Editor’s Note 11/19/15: Welcome to the Northwest’s infamous rainy season! As rainwater streams down roads and roofs, it creates a potent mixture of pollutants that travel straight into neighboring waterways. So, how can we prevent polluted runoff in this rainy region? Sightline’s bringing back the first-ever video Flashcard, which provides tips on how to talk about stormwater in just under three minutes!
How do we talk about polluted stormwater so people get why it’s important—and see what we can do to fix it?
We’re glad to report that there is quite a bit of good, local messaging research to tell us what works and what doesn’t.
Sightline has boiled down the most recent research and expert advice to five simple tips to effectively make the case for smart policies that help keep pollution and toxics out of our local waterways. Sightline’s Senior Communications Strategist, Anna Fahey, talks you through these tips in our first-ever video Flashcard.
Like all our Flashcards, it’s short—just under three minutes!
See Sightline’s full polluted stormwater runoff messaging memo here.
How to Talk About Polluted Stormwater
1. Name the real problem. The term stormwater is okay. But toxic or polluted runoff is more vivid and helps people understand the problem and the solutions.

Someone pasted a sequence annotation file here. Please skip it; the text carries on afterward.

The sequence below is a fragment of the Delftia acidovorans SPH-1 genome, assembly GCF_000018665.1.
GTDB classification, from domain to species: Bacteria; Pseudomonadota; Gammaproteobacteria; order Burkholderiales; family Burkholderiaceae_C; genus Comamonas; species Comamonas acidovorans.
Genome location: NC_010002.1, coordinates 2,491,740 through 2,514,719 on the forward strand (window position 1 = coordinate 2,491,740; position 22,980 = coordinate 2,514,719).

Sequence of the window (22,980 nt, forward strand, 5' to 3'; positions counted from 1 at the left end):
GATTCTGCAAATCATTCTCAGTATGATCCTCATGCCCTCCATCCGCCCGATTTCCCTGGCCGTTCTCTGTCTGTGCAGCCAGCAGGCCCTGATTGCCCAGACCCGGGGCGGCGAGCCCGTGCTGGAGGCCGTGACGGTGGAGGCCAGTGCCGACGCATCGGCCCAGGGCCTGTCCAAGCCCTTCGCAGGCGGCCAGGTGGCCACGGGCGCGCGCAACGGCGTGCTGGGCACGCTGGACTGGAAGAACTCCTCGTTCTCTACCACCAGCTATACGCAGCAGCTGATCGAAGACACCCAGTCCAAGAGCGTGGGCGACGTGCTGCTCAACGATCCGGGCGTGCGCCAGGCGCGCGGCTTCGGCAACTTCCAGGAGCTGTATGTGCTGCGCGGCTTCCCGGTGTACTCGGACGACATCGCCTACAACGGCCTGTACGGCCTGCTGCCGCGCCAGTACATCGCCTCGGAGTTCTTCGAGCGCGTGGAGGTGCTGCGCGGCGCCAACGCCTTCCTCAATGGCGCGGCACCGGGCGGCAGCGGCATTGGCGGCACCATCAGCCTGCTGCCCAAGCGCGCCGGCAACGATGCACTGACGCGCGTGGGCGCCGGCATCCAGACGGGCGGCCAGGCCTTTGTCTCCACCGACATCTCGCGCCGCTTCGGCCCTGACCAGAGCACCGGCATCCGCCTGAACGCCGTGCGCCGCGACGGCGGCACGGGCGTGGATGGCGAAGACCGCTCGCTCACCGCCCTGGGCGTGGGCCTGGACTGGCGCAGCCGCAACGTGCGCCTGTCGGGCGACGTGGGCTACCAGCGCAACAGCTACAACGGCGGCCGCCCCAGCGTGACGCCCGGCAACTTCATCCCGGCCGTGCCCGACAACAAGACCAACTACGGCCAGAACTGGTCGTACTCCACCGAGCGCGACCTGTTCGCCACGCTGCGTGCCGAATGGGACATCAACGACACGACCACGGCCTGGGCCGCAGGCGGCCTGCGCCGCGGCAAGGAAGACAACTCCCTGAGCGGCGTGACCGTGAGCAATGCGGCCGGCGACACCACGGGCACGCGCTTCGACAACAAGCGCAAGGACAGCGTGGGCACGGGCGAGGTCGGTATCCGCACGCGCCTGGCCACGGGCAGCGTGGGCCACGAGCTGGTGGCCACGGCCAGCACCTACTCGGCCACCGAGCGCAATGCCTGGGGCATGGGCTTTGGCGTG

2. Avoid jargon and acronyms. L.I.D. Huh? Try saying “development done right” or “green infrastructure” instead.
3. Keep it specific and local—Name names. Identify the pollutants and their sources (e.g. Oil from trucks). And name the familiar waterways where pollution ends up—because people are proud and protective of the places they know.
4. Emphasize win-win solutions—illustrate them with local success stories. To build interest in solutions, show how another community is cleaning up the water while tackling other priorities at the same time (e.g. flooding, job creation, puddles).
5. Make the human connection. It’s not just about ecosystems! It’s about our health and safety— clean water and safe food— and about economic vitality.
Video produced by: Meaghan Tracy, Sightline Institute